On a recent plane flight I noticed the attendants were giving out cool bottles. I immediately thought of decorating them and filling them with candy for Christmas table favors. So I took a couple, and convinced those around me to take a couple and we emptied the contents for the sake of using them for a craft project. In all honesty, drinking the alcohol within also helped us to cope with the rabid weasels, disguised as children, who were (never) seated on the plane in front of us.
I used paper, baker’s twine and die cuts from Lifestyle Crafts to repurpose these bottles.
I needed some place to put my beloved bunny slippers. So I created a woodland habitat for them. I decided to put my cross stitch designs to work and made them do what they were created to do, which is just hang around. I made a tree for the blue, purple and green ones, and a tree for my red and green ones since the two sets of colors didn’t seem to get along very well together.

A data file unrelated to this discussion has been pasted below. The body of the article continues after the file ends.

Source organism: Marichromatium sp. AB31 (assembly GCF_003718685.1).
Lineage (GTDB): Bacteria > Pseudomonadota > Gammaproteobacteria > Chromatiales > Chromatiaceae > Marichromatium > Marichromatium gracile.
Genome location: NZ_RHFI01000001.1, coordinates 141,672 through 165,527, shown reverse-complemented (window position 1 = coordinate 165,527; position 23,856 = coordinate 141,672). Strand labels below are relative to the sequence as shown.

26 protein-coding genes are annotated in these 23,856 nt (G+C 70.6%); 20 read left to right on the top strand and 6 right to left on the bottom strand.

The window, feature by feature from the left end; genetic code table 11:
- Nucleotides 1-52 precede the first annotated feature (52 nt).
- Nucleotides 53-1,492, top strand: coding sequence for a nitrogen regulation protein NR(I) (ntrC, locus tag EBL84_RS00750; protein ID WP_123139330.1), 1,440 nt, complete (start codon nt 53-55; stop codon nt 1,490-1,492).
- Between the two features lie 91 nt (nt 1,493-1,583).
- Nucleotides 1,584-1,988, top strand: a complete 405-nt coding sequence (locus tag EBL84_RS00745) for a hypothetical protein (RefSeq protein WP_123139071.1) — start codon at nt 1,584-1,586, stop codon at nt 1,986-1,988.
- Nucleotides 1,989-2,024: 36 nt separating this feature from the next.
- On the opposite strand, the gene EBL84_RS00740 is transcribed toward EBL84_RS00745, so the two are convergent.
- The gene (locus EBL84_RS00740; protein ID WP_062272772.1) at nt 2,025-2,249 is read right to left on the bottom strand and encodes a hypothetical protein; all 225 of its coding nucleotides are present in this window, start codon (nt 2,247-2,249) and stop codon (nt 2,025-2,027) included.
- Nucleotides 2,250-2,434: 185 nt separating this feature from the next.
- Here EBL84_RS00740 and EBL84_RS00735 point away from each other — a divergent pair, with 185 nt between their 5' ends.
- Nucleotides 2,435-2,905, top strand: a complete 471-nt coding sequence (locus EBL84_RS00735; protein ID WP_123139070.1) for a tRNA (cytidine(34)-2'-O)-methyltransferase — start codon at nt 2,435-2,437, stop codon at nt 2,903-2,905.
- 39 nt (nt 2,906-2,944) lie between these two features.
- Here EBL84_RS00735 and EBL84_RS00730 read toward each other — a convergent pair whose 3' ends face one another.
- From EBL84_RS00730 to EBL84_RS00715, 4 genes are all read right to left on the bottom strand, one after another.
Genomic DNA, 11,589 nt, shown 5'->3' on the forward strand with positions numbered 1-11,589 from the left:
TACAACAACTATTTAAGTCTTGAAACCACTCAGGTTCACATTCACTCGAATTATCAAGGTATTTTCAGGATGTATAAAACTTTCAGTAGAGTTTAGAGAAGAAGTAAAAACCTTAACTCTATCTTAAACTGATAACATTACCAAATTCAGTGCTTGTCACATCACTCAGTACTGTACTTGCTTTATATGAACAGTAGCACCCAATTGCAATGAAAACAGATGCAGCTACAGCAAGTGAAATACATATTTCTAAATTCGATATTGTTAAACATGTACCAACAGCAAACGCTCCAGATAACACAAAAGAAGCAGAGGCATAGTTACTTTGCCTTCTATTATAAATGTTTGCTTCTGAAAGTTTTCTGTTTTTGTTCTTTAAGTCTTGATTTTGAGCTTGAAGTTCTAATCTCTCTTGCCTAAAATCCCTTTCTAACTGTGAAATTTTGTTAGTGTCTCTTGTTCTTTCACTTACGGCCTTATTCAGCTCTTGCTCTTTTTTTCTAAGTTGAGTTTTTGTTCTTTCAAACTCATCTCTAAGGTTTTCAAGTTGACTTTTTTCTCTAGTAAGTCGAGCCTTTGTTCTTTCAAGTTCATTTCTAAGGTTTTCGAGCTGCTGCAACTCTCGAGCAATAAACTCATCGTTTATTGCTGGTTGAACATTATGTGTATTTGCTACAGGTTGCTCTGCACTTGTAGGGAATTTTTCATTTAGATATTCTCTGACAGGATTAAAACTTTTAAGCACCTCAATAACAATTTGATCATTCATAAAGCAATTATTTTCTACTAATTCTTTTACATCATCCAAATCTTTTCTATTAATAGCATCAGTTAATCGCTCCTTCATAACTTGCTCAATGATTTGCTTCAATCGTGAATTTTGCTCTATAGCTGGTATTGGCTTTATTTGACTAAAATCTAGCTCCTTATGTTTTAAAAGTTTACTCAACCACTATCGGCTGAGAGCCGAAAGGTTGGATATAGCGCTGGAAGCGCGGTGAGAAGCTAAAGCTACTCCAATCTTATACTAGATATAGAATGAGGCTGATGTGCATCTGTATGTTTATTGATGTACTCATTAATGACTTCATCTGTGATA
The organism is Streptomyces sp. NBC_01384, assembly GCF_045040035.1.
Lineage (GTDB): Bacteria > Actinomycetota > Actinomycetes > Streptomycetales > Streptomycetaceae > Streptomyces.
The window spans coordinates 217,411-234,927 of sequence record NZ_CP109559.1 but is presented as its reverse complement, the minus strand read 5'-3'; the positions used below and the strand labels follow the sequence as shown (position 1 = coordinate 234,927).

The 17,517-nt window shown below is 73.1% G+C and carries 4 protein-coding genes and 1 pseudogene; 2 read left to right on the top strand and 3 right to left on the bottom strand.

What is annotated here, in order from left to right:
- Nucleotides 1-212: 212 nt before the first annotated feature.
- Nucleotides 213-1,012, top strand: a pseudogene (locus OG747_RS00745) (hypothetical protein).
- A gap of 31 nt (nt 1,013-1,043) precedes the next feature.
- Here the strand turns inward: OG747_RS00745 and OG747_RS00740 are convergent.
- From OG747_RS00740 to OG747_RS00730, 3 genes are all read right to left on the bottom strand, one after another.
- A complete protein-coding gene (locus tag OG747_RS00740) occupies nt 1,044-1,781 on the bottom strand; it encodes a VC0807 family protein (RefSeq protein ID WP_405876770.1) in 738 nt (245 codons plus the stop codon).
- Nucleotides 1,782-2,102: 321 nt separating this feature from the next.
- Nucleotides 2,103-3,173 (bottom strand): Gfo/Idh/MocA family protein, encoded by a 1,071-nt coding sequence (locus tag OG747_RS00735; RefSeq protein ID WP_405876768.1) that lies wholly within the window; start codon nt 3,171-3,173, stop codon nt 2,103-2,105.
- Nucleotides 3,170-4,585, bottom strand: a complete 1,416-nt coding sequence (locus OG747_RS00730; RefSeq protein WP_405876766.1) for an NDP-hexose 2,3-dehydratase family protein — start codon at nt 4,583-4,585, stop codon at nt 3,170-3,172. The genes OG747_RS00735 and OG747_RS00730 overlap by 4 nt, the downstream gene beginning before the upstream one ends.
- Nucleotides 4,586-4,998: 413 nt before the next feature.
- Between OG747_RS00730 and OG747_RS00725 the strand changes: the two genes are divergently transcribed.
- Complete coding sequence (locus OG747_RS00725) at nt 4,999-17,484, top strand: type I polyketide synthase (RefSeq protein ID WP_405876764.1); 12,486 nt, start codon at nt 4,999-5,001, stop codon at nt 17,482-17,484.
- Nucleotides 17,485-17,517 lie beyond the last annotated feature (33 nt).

Of all the famous sayings about bunny slippers my favorite is this one by Dean Koontz: “Bunny slippers remind me of who I am. You can’t get a swelled head if you wear bunny slippers. You can’t lose your sense of perspective and start acting like a star or a rich lady if you keep on wearing bunny slippers. Besides, bunny slippers give me confidence because they are so jaunty. They make a statement; they say, ‘Nothing the world does to me can ever get me so far down that I can’t be silly and frivolous.’ ”
However, you do not need bunny slippers to have an excuse to decorate a tree with cross stitched ornaments. You can put cats, dogs, fish bowls, teddy bears, ferrets or weasels under your tree–or for the less adventurous, just presents.
If you can’t get cross stitch out of your mind, just go with it. I did. And I turned molasses crinkles into stitched cookies. I rolled them and cut them out, then used 7 mesh plastic canvas and put it over the cookie. Then I sifted powdered sugar over the cookie to make the grid. Last while thinking of stitches I decorated them with vanilla frosting.